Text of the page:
55:28

profile trying to remember it was probably three years three years ago maybe four years ago so it’s been a

55:34

minute yeah um but uh you had mentioned silicon slopes and uh one of the main

55:40

reasons I jumped into silicon slopes and kind of the story behind that was when I

55:46

was first getting into to marketing um in the Fieldstone times the

55:52

Fieldstone days um I I needed mentorship

55:57

needed guidance and there were some really cool marketing meetups happening

56:03

um it wasn’t silicon slopes um but it was you know a lot of the same people who were now involved yeah um kind of

56:11

the same Utah marketing Community who were really helpful to me um they spent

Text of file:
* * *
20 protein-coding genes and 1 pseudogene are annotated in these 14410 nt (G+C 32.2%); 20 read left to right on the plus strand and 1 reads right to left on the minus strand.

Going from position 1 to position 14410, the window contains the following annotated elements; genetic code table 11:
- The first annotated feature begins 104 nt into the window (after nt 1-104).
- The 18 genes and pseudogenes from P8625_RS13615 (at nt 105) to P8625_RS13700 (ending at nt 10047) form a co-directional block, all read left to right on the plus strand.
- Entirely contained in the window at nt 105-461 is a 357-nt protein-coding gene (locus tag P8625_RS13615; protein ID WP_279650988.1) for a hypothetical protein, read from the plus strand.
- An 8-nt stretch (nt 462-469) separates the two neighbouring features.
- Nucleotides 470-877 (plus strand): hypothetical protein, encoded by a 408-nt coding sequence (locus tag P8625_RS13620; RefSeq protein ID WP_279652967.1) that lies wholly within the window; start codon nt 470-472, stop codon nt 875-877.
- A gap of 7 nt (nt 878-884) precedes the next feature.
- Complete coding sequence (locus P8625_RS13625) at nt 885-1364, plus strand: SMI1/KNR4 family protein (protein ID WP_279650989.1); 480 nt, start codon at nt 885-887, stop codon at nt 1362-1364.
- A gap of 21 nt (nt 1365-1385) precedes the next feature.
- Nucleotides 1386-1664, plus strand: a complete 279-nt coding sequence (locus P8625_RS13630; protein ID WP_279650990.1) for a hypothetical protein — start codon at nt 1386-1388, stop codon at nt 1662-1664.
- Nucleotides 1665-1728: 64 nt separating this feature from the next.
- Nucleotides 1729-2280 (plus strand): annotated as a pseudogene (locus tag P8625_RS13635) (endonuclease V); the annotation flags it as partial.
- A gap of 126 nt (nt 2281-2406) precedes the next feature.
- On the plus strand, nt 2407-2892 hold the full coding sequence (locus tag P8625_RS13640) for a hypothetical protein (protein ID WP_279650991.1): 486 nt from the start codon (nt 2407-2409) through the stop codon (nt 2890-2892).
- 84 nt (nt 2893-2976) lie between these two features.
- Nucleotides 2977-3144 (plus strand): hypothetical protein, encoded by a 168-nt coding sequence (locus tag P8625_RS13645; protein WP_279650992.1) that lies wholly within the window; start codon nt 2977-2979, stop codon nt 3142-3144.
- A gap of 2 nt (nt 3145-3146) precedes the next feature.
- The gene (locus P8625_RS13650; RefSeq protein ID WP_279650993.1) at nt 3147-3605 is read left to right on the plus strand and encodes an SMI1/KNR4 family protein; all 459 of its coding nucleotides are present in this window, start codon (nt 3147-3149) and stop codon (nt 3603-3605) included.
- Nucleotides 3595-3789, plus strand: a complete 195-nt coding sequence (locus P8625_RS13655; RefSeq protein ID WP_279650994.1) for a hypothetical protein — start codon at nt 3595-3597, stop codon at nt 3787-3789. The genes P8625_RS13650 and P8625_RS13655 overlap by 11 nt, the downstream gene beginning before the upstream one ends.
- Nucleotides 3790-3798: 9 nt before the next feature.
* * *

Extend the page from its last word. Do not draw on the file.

56:16

time with me mentored me and without any expectation uh of anything in return uh

56:23

and the time and and support uh and just the learning and education I

56:28

received from going to uh events and and you know lunch and learns um was so

56:34

valuable to me and so this was right near the tail end of covid um when

56:40

people started kind of coming back in I say the tail end like it’s completely over but um where people started

56:46

returning um back to work and to start doing events and things and um the the

56:54

marketing chapter uh was uh kind of stagnant wasn’t nothing was really happening so I

57:00

reached out to um to Garrett uh at silicon slopes um and I asked if I could

57:07

you know jump in and get involved and help you know kind of bring back and he

57:13

you know was really cool welcomed me in and and I you know started organizing

57:18

events at that time we were about 200 chapter members um which I’m pretty pumped you guys are the first one I’ve

57:24

told uh but we just crossed a thousand that’s awesome yeah I’m pretty pumped about